Published - a dream come true?

It is natural for writers to have the goal of getting published as their main focus. It is a dream come true when, after years of hard work, you hold your own book in your hands with its beautiful cover.

At last we hold tangible evidence of the many hours spent working on the story line. 

The act of getting published validates all that effort. This is especially the case if the publisher is a traditional publisher. Someone else has validated your hard work, your effort.

It is just the beginning of the story. Writer’s royalties are not high so the writer has to sell thousands of copies in order to make a reasonable living. A new writer has to win the trust of readers so that they willingly pay for an unknown force. How does he or she do that? Part of the answer lies in making sure the story is well edited and that it has appeal to a reader.

Two approaches are to give books away to start the process of becoming known to readers, therefore, creating a loyal following. Many more seek reviews.

Each approach is valid and often the only way for a writer to rise above the millions of titles on Amazon. But it does suggest that the effort to become a successful writer is not simply to write a good book. The process is complex and multi-layered.

These days a writer is lucky to get a publisher. Once they have one the writer remains responsible for raising his or her profile and driving sales. The advantage to having a traditional publisher is that they may have access to a distribution network and funds for some marketing. But the writer then pays for accepting low royalties which in turn means they need high sales.

Success is hard won in the writer’s world. If they go with the model which gives out free copies of their novel they may eventually gain a substantial following. However, there will be buyer resistance when a price tag is attached to something that was once ‘free’.

Getting reviews adds another layer of distraction and takes a writer away from his or her passion. Yet reviews are essential to gaining readers’ attention.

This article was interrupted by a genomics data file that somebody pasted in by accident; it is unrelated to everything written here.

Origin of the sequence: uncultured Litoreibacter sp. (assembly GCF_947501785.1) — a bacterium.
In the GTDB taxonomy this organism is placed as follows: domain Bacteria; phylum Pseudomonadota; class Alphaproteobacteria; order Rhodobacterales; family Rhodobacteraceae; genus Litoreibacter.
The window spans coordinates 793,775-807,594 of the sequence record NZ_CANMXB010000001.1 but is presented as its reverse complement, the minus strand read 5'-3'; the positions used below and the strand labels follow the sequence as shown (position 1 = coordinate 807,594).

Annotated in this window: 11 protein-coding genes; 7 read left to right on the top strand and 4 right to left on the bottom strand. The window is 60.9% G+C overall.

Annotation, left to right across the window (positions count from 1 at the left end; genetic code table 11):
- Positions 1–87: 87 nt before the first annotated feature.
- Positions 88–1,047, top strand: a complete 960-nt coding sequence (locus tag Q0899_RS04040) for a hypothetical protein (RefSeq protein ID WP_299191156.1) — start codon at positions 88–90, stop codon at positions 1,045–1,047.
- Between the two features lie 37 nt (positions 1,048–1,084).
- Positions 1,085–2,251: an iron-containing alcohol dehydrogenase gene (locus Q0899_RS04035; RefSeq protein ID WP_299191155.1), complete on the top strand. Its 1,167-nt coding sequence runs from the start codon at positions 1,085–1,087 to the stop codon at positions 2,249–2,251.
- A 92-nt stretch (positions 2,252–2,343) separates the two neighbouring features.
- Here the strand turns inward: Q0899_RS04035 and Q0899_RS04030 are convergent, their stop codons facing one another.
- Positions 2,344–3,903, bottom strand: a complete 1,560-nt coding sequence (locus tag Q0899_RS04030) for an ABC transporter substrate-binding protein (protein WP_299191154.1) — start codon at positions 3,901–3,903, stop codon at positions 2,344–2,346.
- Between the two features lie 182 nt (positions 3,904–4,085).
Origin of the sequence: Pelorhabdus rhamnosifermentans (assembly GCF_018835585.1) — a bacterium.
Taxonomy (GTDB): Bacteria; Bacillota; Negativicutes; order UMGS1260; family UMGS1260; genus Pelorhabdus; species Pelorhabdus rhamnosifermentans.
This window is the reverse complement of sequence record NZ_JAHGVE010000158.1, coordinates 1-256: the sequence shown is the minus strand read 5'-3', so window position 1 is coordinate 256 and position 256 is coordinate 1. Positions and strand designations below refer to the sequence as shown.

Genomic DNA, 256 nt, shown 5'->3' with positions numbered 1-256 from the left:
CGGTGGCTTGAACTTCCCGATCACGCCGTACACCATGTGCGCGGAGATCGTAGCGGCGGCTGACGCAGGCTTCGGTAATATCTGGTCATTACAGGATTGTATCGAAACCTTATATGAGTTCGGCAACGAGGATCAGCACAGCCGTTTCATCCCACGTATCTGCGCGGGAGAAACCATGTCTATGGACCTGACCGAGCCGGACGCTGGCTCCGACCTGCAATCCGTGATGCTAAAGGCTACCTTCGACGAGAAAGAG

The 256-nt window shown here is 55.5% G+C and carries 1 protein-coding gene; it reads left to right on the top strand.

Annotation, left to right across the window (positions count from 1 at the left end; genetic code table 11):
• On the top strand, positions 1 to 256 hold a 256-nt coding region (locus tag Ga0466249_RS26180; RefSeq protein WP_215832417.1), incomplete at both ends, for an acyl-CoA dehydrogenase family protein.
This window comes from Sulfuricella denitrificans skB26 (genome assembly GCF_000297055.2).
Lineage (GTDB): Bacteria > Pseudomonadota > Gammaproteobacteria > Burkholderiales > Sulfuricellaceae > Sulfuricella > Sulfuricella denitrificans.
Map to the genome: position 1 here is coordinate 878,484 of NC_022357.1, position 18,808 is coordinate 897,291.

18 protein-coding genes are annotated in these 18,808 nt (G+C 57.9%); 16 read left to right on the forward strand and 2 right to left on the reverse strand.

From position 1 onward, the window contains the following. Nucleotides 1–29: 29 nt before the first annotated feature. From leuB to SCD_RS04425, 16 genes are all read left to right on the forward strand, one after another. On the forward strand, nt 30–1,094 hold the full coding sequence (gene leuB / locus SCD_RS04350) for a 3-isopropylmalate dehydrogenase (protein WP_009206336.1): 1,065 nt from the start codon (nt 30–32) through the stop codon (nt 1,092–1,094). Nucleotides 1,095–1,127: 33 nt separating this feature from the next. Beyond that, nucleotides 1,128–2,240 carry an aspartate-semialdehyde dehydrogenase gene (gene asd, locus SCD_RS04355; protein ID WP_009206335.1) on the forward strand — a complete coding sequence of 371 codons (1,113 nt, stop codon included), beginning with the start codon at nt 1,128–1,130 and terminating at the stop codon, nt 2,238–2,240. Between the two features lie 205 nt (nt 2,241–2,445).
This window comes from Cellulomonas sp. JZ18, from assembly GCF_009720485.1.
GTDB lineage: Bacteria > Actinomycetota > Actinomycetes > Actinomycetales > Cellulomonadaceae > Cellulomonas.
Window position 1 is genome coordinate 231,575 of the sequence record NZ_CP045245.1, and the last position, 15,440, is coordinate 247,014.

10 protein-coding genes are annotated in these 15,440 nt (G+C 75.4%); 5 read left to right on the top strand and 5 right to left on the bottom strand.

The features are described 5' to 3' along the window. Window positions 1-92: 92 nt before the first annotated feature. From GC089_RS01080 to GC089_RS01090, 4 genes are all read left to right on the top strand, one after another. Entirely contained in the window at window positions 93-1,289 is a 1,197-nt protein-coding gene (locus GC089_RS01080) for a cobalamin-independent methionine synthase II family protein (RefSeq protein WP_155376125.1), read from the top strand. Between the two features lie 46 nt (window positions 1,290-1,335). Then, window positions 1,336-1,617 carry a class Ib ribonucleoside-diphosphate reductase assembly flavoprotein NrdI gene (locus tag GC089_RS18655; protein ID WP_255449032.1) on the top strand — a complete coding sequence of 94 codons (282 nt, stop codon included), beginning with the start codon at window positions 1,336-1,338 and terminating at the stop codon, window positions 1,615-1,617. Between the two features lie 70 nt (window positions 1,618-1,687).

Writers trying to get established discover quickly that life becomes an ‘either or’ situation – either you write and starve or you stop writing, get a paid job and eat. Another option is the one that most go for – that is to try to juggle both and in this neither master is served well.

In the time it has taken you to read this blog a new book was loaded onto Amazon. By the end of the year that will equate to millions. Somehow a writer has to navigate through all that noise to make his or her voice heard. I wonder how the reader fares who is simply looking for a satisfying read.

No question, a writer has a tough journey ahead if he or she is to succeed. Persistence is the only answer but the journey is not for the faint hearted.

The 'Breaking the code: from published to best-selling author’ symposium in Melbourne on 6-7 October grapples with these mind boggling complexities. I feel sure the debate will continue after it has ended. However, I hope it will encourage new thinking that inspires and energises writers.

 

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Comments

A really good blog that sums up all my experiences over the last 30 years. It is a tough journey and there is little reward financially. However, having a following of readers who enjoy ones work is the most rewarding experience of all. We write because we have an urge to be creative and entertain and forever hope that our creation will catch the eye of an agent or publisher. Loved this, Suraya.
Thank you Ray. I'm planning a series of these. And yes, it is an incredibly tough journey. No mistake about that. I'd be keen to hear if you have some ideas of how writers might avoid the 30 years of pain you have experienced.